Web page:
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Old 03-08-2008, 10:33 PM   #9
Mr. Wyndham
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Your friend is partially right. (I didn't read that link, but rather am using infinite wisdom passed down from GMHTP magazine )

The breaking-in period isn't a huge issue as much as it was. However, it still exists (the need for a break-in). How long you take is up to you. They advise ~500 miles, I think. The reason is to seat the rings (like said above). And city driving is preferred to do that. Because a constant rpm is only going to seat the rings at that speed, not the rest (over-simplification). Opening her up once of twice isn't going to kill it. In fact, it may help out the break-in process.

Also - as I think was mentioned above, get an oil change earlier than you're supposed to. Because the first round of oil is gonna get REAL crappy, real fast with all the wear on the brand new parts (mainly the rings).

So: change the oil early. Don't go road racing for AT LEAST 200 miles (imho), and vary the revolutions (minimize highway driving).

Hope that helped.

EDIT: I just read the link posted up...and although technically it's the same thing (motors and all) I'd rather not rely on guides for BIKES (and other small vehicles like that) to break in my CAR. (call me picky )

Here's the GMHTP article I was referring to. Don't want any of you to think I'm pulling this stuff out of thin air.
Quote:

THE BIG BREAK-IN

OK, so it runs--good work! But your big-cube engine isn't quite ready to impress your buddies on joy rides, much less hit the local drag strip--and we're not just talking about making sure the tune is dialed-in (more on that momentarily). Anyone who knows the least bit about automobiles has heard the shpiel that new engines need to be "broken in." Going through this procedure ensures optimum power output and long component life, but what exactly is going on here, and what's important to know for the Gen III?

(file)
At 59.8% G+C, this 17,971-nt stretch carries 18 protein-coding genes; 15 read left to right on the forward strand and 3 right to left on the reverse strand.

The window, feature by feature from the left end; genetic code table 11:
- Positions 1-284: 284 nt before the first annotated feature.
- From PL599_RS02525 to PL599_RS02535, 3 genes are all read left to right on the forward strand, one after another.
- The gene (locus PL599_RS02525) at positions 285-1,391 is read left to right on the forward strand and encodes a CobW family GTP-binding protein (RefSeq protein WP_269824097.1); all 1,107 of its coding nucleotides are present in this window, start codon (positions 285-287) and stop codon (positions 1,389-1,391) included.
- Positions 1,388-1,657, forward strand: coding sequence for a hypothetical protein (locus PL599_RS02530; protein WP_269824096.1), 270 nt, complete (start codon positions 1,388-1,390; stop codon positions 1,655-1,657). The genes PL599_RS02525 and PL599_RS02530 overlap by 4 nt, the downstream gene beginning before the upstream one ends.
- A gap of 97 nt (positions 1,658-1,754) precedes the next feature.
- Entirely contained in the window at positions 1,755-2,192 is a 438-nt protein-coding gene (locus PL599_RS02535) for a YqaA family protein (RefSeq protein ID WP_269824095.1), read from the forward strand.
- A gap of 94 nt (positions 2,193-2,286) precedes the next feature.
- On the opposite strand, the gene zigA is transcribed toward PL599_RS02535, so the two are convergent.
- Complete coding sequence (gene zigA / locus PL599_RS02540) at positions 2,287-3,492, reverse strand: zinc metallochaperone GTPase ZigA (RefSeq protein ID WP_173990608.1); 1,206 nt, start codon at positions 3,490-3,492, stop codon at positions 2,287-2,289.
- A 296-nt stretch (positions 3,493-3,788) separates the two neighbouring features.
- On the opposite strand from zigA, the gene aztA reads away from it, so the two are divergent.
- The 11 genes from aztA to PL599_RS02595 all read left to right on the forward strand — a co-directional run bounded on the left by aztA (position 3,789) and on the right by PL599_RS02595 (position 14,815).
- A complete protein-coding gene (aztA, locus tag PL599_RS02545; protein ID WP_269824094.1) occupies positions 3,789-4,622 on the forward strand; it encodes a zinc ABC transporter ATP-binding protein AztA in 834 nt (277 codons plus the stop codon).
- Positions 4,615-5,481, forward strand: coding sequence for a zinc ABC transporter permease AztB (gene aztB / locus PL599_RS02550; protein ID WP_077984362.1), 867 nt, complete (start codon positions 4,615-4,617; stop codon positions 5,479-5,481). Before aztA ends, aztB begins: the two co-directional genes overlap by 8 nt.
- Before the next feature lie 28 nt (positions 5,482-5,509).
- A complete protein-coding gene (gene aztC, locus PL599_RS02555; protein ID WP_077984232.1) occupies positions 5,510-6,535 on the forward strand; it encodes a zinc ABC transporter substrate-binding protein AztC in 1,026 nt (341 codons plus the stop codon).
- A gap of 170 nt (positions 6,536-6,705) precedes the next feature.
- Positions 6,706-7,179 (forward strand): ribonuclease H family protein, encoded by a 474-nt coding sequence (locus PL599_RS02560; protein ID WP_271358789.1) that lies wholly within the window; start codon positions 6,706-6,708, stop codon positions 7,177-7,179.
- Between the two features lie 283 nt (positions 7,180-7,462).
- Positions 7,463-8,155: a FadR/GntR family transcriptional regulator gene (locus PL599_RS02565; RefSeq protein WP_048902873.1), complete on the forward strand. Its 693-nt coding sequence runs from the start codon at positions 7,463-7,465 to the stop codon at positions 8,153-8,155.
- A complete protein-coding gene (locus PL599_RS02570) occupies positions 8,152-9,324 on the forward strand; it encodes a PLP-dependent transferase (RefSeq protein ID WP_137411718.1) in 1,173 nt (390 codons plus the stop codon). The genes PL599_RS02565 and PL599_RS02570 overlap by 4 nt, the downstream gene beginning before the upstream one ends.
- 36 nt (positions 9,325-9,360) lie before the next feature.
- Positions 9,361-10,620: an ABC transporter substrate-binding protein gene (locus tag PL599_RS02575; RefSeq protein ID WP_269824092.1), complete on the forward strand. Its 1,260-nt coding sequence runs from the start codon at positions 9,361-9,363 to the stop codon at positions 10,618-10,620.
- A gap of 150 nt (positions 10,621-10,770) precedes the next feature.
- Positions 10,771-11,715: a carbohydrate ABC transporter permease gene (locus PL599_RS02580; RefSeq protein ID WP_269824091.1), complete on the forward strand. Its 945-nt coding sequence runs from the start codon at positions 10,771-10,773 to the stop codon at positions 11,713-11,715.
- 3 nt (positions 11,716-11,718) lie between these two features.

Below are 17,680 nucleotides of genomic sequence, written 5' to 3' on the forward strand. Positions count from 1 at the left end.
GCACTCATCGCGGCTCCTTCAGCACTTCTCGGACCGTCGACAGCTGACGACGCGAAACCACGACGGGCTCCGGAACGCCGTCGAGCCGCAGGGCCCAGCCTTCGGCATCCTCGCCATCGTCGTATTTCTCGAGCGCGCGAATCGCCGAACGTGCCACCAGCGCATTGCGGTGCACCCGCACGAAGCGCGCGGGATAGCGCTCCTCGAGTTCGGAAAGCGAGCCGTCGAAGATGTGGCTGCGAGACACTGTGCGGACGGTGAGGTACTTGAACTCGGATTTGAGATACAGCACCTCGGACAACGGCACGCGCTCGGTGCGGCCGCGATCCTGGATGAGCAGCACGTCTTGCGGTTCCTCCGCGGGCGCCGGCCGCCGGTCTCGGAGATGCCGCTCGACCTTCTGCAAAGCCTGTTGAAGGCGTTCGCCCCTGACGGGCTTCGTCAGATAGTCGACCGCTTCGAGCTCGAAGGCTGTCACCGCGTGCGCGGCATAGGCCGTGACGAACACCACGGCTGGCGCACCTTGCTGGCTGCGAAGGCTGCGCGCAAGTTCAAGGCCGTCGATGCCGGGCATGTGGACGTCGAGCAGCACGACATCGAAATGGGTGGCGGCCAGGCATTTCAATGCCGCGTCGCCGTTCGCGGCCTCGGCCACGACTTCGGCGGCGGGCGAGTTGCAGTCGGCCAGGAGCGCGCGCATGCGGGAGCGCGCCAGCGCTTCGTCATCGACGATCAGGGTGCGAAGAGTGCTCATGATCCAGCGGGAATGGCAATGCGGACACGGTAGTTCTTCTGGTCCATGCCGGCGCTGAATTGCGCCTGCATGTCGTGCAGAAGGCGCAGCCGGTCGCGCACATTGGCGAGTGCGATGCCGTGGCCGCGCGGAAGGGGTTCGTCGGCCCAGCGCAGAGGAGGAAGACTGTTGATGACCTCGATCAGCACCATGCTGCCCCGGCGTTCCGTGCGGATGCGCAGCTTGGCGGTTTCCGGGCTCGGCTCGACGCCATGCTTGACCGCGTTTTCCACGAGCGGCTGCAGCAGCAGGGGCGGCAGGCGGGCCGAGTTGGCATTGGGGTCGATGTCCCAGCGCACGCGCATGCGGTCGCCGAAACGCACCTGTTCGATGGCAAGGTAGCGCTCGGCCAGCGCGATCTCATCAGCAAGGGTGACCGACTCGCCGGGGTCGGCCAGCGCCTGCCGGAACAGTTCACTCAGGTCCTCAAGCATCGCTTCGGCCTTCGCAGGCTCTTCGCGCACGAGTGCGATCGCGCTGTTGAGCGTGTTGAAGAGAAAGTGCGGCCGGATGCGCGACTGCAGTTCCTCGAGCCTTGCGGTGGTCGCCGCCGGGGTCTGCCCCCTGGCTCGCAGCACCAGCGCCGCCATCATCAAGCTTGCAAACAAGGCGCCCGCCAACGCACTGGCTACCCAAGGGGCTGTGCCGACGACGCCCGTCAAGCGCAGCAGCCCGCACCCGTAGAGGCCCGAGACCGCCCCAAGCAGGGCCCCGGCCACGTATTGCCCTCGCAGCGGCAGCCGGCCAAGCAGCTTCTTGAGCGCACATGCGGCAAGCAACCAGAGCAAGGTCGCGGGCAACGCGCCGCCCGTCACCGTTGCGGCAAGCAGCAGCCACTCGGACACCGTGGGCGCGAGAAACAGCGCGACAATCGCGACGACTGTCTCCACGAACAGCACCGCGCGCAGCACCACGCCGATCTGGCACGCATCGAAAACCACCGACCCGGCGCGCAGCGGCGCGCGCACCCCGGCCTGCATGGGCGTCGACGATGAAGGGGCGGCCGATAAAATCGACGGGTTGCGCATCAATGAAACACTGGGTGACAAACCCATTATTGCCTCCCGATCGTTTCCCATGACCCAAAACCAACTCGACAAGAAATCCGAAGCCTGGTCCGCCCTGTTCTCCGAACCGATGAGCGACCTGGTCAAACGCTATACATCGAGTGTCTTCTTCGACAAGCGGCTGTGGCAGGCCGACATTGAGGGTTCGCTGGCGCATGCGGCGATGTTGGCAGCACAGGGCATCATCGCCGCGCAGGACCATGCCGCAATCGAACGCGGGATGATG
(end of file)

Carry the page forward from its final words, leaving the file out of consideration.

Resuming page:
During the first several hundred miles of operation, the metal parts of the engine "mate" to each other. While advances in technology mean that engine parts are manufactured to more exacting tolerances than ever before, the microscopic uniqueness of any one piece of metal that comes off of the assembly line or out of a machinist's cylinder honing machine continues to endure. Think of this mating like the last step in machining: all surfaces that contact one another "wear" or "finish" each other to the point they'll operate at for the rest of the life of the engine. We want this initial wear-in to occur, but if we try to get it to happen too fast, the engine parts will instead wear out prematurely.As far as GM small-block engines go, allowing flat-tappet lifters to properly mate with the camshaft lobes was a huge concern back in the day. This necessitated special lubricants, and also required the engine to be spun above a minimum rpm for the moments following initial start up. Happily, those days are ancient history, and thanks in part to this advance, no elaborate, "ceremonial" break-in is required for an LS1-based engine. But our beloved V-8s still have important parts like bearings--and most significantly, piston rings--that require a wear-in period to operate properly.